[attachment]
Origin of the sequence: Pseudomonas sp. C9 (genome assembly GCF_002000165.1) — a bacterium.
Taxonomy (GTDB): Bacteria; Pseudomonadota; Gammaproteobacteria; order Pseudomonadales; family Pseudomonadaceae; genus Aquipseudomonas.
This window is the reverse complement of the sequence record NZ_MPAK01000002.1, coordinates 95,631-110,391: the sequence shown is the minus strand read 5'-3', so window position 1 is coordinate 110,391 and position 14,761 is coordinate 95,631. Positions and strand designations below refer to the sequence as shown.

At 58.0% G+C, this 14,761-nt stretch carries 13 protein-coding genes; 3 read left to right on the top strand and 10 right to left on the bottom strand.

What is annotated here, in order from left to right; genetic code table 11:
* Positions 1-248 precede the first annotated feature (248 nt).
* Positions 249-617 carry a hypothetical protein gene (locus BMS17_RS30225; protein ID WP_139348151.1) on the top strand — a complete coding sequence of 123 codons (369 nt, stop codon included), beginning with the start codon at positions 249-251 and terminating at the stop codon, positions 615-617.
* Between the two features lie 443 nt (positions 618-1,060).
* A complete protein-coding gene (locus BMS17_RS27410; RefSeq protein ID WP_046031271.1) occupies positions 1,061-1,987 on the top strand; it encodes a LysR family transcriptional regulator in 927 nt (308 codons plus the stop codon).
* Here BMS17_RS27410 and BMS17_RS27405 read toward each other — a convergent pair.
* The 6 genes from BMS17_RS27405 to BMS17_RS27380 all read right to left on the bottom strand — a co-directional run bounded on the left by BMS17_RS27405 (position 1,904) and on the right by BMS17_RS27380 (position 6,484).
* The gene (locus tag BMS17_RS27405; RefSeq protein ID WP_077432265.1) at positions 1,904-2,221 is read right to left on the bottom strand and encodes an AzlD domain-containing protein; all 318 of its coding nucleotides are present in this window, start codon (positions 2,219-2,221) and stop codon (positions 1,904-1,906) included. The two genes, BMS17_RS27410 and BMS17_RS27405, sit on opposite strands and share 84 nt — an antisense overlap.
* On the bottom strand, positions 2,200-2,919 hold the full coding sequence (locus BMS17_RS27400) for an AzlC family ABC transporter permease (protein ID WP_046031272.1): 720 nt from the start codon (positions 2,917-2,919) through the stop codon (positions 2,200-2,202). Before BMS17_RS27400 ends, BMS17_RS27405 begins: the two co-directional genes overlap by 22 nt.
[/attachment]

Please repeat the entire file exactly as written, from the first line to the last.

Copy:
Origin of the sequence: Pseudomonas sp. C9 (genome assembly GCF_002000165.1) — a bacterium.
Taxonomy (GTDB): Bacteria; Pseudomonadota; Gammaproteobacteria; order Pseudomonadales; family Pseudomonadaceae; genus Aquipseudomonas.
This window is the reverse complement of the sequence record NZ_MPAK01000002.1, coordinates 95,631-110,391: the sequence shown is the minus strand read 5'-3', so window position 1 is coordinate 110,391 and position 14,761 is coordinate 95,631. Positions and strand designations below refer to the sequence as shown.

At 58.0% G+C, this 14,761-nt stretch carries 13 protein-coding genes; 3 read left to right on the top strand and 10 right to left on the bottom strand.

What is annotated here, in order from left to right; genetic code table 11:
* Positions 1-248 precede the first annotated feature (248 nt).
* Positions 249-617 carry a hypothetical protein gene (locus BMS17_RS30225; protein ID WP_139348151.1) on the top strand — a complete coding sequence of 123 codons (369 nt, stop codon included), beginning with the start codon at positions 249-251 and terminating at the stop codon, positions 615-617.
* Between the two features lie 443 nt (positions 618-1,060).
* A complete protein-coding gene (locus BMS17_RS27410; RefSeq protein ID WP_046031271.1) occupies positions 1,061-1,987 on the top strand; it encodes a LysR family transcriptional regulator in 927 nt (308 codons plus the stop codon).
* Here BMS17_RS27410 and BMS17_RS27405 read toward each other — a convergent pair.
* The 6 genes from BMS17_RS27405 to BMS17_RS27380 all read right to left on the bottom strand — a co-directional run bounded on the left by BMS17_RS27405 (position 1,904) and on the right by BMS17_RS27380 (position 6,484).
* The gene (locus tag BMS17_RS27405; RefSeq protein ID WP_077432265.1) at positions 1,904-2,221 is read right to left on the bottom strand and encodes an AzlD domain-containing protein; all 318 of its coding nucleotides are present in this window, start codon (positions 2,219-2,221) and stop codon (positions 1,904-1,906) included. The two genes, BMS17_RS27410 and BMS17_RS27405, sit on opposite strands and share 84 nt — an antisense overlap.
* On the bottom strand, positions 2,200-2,919 hold the full coding sequence (locus BMS17_RS27400) for an AzlC family ABC transporter permease (protein ID WP_046031272.1): 720 nt from the start codon (positions 2,917-2,919) through the stop codon (positions 2,200-2,202). Before BMS17_RS27400 ends, BMS17_RS27405 begins: the two co-directional genes overlap by 22 nt.